First, the #BlackLivesMatter movement is primarily led by young people, and begun by three women in their twenties and early thirties. Those who coordinate it do so outside the formal boundaries of their organizational affiliations, though they are longtime justice organizers. #BlackLivesMatter activists do things that many professional organizations won’t do, like interrupting diners at brunch restaurants in order to raise awareness about racial inequality and police brutality. They are in the streets, with or without permits. #BlackLivesMatter began as a hashtag but has since grown into a powerful coalition, representing a spread of organizations; it is precisely its coalition-like characteristics that permit it to be as responsive, confrontational, and effective as it has been.
Similarly, Occupy seized the imagination of the US and, to some degree, the world in 2011-2012, in a way that hadn’t occurred since the early 1970s. Occupy was explicitly anti-professional, and the specific qualities that it intentionally embraced (being leaderless, non-hierarchical, demandless) were the very things for which it was criticized by legions of established social change workers. Similarly to the #BlackLivesMatter protestors, Occupy did not have to be concerned with keeping funders happy or staying on the right side of its board of directors. It did not have a chain of command. Occupy has been heavily criticized as “unsuccessful” for its failure to achieve any specific goals—a criticism that reflects the rationalistic nature of much contemporary social organizing. But what such criticisms fail to understand is that Occupy was a process of building power outside of institutionalized norms, and that process was independent of an outcome. It succeeded in elevating conversation about income inequality to levels I have certainly not seen in my lifetime: most of us at least know what “the 99%” means.
Dramatic social change happens when activists are willing to assume the consequences of their actions—when they behave as though they have nothing to lose (though they also must feel that they do have something to lose, because that is what they are fighting for). By definition, formal organizations with professional structures do have something to lose, and they are inherently protective of it—whether “it” is resources, infrastructure, or a paycheck. Lest I leave readers with the impression that I am against professional third sector work, let me be clear—I have spent many years working for nonprofit organizations, many of whom consider themselves activist organizations. I value these contributions greatly; I continue to work in the third sector, and both write and teach about it.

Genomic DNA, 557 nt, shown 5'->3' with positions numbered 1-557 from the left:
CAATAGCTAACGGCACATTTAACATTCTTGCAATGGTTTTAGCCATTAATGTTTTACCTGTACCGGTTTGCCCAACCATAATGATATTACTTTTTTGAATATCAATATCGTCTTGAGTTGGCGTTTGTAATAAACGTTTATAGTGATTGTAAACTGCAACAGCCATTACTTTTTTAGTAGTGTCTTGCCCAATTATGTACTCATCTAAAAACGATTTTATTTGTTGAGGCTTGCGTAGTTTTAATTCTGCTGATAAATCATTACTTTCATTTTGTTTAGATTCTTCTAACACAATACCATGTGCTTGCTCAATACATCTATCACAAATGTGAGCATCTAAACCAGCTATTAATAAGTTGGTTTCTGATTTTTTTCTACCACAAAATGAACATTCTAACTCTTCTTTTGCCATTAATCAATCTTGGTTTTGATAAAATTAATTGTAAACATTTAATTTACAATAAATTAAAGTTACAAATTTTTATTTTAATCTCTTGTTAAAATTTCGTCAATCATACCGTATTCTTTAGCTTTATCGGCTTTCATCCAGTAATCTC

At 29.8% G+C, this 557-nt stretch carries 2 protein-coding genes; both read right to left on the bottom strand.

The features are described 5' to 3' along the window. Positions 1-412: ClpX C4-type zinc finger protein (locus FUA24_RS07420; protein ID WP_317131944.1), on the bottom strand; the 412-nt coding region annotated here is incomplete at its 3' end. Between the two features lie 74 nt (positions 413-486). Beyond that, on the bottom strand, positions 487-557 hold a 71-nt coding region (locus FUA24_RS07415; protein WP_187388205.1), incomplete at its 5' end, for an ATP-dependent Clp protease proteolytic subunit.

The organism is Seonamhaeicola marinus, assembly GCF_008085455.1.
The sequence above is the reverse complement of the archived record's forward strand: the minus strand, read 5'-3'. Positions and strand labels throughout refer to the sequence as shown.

Marketization of nonprofit organizations is also not inherently “bad”. However, I believe that it does artificially inflate our understanding of nonprofits’ critical and emancipatory potential, given that most of them are working under an incentive structure that incentivizes conformism. I merely caution us to look carefully at the types of social change we want to see—and to ask ourselves if highly professional structures are always the best and most effective ways to achieve that change.
Abbott, Andrew Delano. 1988. The System of Professions: An Essay on the Division of Expert Labor. University of Chicago Press.
Brenner, Neil, Jamie Peck, and Nik Theodore. 2010. “Variegated Neoliberalization: Geographies, Modalities, Pathways.” Global Networks 10(2):182–222.
Frumkin, Peter. 2005. On Being Nonprofit: A Conceptual and Policy Primer. Harvard University Press.
Hall, Richard H. 1968. “Professionalization and Bureaucratization.” American Sociological Review 33(1):92–104.
Harvey, David. 2007. A Brief History of Neoliberalism. Oxford University Press.
Hwang, Hokyu and Walter W. Powell. 2009. “The Rationalization of Charity: The Influences of Professionalism in the Nonprofit Sector.” Administrative Science Quarterly 54(2):268–98.
Jepperson, Ronald L. and John W. Meyer. 1991. “The Public Order and the Construction of Formal Organizations.” Pp. 204–31 in The New Institutionalism in Organizational Analysis. Chicago and London: University of Chicago Press.
McAdam, Doug. 1986. “Recruitment to High-Risk Activism: The Case of Freedom Summer.” American Journal of Sociology 92(1):64–90.
McAdam, Doug, Robert J. Sampson, Simon Weffer, and Heather MacIndoe. 2005. “There Will Be Fighting in the Streets”: The Distorting Lens of Social Movement Theory.” Mobilization: An International Quarterly 10(1):1–18.
Mosley, Jennifer E. 2012. “Keeping the Lights On: How Government Funding Concerns Drive the Advocacy Agendas of Nonprofit Homeless Service Providers.” Journal of Public Administration Research and Theory 22(4):841–66.
Thomas, Oliver. 2002. Charitable Choice/Faith-Based Initiatives. Vanderbilt University. Retrieved (http://www.firstamendmentcenter.org/charitable-choicefaith-based-initiatives).